To prevent outbreaks of nosocomial adenoviral conjunctivitis, proper management for transmission control must be performed. We collected conjunctival samples from asymptomatic inpatients and an ophthalmologist in an ophthalmology ward and attempted to detect the human adenovirus (HAdV) pathogen for infection control.Methods:
One inpatient was diagnosed with adenoviral conjunctivitis on the basis of typical, acute, and severe symptoms and virologic testing by using an immunochromatography (IC) kit. To survey nosocomial infection, conjunctival swabs from 17 other inpatients and 1 ophthalmologist without obvious symptoms of adenoviral conjunctivitis were sampled and analyzed for HAdV pathogens with an IC kit, viral isolation, nested polymerase chain reaction (PCR), and real-time PCR.Results:
HAdV antigens and DNA were detected from 1 and 8 of the 18 samples collected for nosocomial survey by IC kit and nested PCR method, respectively. Moreover, infectious HAdV was isolated in the cell culture from only 1 antigen-positive sample. All PCR-positive samples had identical nucleotide sequences of the partial hexon gene and were determined to be HAdV type 37 by phylogenetic analysis. No inpatients tested showed any symptoms of typical adenoviral conjunctivitis, but slight conjunctival infection caused by postoperative reaction and/or mild conjunctivitis that did not resemble HAdV infection was observed. No one developed typical adenoviral conjunctivitis over the 2-month follow-up.Conclusions:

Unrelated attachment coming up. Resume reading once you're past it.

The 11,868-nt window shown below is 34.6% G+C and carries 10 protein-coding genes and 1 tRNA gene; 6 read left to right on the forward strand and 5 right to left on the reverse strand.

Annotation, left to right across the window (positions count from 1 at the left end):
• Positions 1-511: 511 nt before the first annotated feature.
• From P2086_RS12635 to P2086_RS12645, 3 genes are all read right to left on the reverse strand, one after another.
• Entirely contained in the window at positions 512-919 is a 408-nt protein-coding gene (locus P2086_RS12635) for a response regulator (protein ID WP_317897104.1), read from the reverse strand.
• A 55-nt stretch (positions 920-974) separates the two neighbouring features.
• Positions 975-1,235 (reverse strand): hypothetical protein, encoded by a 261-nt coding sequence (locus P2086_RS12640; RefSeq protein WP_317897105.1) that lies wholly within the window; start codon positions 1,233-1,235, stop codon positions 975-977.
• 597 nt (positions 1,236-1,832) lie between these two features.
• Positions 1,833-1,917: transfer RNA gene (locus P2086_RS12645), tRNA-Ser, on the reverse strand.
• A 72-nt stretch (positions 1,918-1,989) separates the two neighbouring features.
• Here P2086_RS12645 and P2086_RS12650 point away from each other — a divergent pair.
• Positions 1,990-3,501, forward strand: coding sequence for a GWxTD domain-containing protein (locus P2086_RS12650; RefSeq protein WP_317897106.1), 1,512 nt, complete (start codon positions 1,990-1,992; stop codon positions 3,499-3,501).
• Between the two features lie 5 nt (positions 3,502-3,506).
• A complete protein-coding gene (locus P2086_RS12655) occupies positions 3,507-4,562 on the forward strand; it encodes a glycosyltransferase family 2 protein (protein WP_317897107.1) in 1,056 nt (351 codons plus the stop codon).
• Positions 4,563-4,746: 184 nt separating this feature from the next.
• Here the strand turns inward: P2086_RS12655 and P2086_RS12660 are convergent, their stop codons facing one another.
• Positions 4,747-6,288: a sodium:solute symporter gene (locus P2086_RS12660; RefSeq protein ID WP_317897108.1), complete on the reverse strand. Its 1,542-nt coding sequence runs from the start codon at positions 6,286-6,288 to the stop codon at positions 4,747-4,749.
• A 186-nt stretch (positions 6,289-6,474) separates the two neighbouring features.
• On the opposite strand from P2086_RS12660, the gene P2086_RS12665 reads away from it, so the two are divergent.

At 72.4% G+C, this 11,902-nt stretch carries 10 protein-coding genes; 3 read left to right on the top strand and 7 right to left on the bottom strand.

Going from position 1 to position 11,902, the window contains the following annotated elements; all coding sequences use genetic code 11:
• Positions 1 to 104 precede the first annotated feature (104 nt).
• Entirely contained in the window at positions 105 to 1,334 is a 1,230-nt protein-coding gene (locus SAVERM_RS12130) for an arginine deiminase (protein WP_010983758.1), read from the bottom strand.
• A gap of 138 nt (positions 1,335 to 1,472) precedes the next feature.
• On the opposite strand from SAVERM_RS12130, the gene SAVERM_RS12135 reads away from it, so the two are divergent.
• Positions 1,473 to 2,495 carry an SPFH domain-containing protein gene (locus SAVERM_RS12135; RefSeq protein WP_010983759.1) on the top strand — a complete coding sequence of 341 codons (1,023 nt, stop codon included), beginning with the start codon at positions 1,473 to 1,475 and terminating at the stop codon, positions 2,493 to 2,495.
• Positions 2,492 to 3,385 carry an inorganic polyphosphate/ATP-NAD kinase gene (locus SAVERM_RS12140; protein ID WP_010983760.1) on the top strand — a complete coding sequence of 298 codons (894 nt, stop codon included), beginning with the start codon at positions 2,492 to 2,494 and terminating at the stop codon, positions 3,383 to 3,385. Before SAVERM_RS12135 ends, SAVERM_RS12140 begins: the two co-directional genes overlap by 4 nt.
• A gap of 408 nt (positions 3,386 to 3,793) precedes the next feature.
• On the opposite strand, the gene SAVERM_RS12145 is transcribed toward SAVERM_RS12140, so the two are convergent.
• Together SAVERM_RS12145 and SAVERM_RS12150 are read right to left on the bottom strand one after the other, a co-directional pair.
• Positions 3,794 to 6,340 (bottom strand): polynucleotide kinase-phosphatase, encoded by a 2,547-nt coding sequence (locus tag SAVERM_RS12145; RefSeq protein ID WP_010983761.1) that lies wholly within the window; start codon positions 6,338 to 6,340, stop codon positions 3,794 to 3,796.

The clinical course of adenoviral conjunctivitis varies from inapparent infection to severe conjunctivitis. Mild or inapparent HAdV conjunctival infection could be common during conjunctivitis outbreaks and might play a role in the spread of nosocomial adenoviral conjunctivitis.